Rahul Chavan, News Editor
Panda bear eating bamboo grass in a zoo. Photo//Shutterstock, grass-lifeisgood
The time has come for giant pandas, historically emblematic of international diplomacy, to leave U.S. zoos as their loan agreements with China reach their conclusion.
Among those preparing for departure are the pandas residing at the National Zoo in Washington, D.C., including Mei Xiang, Tian Tian, and the endearing cub Xiao Qi Ji, who are set to return to China by Dec. 7. Similarly, Zoo Atlanta's four pandas are scheduled to depart next year without the renewal of their agreements.
This trend follows the departure of pandas from the San Diego Zoo in 2019 and the Memphis Zoo in April 2023. In December, the U.K.'s last two pandas will move to China, while Australia faces a similar scenario next year if the Adelaide Zoo's agreement is not extended.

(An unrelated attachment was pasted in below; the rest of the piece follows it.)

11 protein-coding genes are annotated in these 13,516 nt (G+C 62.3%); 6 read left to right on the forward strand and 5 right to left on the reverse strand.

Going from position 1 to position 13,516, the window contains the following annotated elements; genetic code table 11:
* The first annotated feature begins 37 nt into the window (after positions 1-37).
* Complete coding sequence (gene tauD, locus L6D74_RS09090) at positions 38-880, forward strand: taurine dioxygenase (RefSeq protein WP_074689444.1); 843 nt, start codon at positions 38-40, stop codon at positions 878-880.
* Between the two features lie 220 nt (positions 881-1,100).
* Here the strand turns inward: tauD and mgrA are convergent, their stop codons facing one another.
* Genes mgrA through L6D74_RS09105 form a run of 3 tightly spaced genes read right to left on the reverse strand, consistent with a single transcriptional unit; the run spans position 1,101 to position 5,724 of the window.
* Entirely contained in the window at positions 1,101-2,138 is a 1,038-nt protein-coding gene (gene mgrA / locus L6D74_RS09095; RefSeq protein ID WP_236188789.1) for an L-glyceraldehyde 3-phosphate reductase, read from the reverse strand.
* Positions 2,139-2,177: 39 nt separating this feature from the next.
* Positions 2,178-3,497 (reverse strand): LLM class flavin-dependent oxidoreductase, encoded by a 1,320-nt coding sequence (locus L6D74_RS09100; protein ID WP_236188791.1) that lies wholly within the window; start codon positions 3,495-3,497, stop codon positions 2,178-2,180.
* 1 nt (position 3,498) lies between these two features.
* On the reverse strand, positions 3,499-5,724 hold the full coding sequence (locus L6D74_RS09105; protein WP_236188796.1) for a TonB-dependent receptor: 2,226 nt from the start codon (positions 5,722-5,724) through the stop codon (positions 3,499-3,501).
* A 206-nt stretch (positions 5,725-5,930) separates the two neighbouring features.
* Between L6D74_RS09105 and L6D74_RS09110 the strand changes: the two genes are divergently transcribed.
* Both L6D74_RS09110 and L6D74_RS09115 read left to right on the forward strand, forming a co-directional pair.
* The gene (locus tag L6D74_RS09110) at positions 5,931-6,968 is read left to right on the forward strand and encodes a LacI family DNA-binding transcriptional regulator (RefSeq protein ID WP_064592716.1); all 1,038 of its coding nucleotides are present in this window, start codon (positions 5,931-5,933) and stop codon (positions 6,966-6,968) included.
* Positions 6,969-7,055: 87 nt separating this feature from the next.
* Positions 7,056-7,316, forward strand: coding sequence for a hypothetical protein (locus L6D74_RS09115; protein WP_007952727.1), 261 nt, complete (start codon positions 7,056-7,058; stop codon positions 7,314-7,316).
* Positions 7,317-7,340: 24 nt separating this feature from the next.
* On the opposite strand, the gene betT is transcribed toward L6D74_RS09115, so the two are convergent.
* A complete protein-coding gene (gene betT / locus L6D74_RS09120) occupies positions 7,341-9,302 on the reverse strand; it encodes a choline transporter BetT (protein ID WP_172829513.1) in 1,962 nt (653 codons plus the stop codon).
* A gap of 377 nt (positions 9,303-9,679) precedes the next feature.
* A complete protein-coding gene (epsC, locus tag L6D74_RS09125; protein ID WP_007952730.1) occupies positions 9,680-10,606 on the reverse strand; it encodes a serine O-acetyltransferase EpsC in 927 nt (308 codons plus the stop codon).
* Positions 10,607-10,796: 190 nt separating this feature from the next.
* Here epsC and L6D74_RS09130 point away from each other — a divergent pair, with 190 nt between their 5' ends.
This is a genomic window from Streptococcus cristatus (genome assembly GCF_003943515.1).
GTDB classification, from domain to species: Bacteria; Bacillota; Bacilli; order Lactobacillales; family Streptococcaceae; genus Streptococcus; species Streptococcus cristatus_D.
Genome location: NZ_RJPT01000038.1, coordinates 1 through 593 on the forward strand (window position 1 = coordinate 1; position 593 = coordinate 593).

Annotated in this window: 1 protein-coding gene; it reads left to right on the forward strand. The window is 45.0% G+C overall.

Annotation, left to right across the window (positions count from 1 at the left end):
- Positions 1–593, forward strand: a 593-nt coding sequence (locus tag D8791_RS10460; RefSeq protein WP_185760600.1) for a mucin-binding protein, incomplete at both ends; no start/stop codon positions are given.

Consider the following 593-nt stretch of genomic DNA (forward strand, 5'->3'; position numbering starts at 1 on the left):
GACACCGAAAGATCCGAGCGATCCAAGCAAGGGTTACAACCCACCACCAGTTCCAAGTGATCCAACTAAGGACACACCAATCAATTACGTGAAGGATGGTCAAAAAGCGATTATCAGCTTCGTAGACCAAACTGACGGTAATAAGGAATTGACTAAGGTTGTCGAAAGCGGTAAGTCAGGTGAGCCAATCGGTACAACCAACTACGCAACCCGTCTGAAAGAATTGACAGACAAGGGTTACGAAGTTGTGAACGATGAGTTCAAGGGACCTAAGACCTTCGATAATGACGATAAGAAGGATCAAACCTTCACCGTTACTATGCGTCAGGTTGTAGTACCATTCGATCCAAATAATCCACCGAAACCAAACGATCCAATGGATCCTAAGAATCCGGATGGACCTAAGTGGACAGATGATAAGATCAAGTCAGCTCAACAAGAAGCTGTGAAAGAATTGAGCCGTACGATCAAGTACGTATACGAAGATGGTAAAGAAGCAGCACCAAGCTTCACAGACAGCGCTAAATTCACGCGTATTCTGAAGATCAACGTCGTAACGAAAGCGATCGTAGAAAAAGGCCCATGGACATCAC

The practice of panda diplomacy, with its origins dating back to 1972 when the U.S. received its first pandas following President Nixon's visit to China, is experiencing transformations. While the precise reasons for the pandas' return remain inexplicit, some speculate that it may be associated with China's inclination towards fostering amicable relations with host nations. Additionally, China's recent reclassification of the giant panda from "endangered" to "vulnerable" and its dedication to maintaining the global panda population could have played a role in this decision.
The impending departure of these iconic pandas marks a shift in the landscape of international panda diplomacy. Questions are now emerging regarding its future as a symbol of diplomacy in international relations, as well as its potential ramifications on global panda conservation endeavors.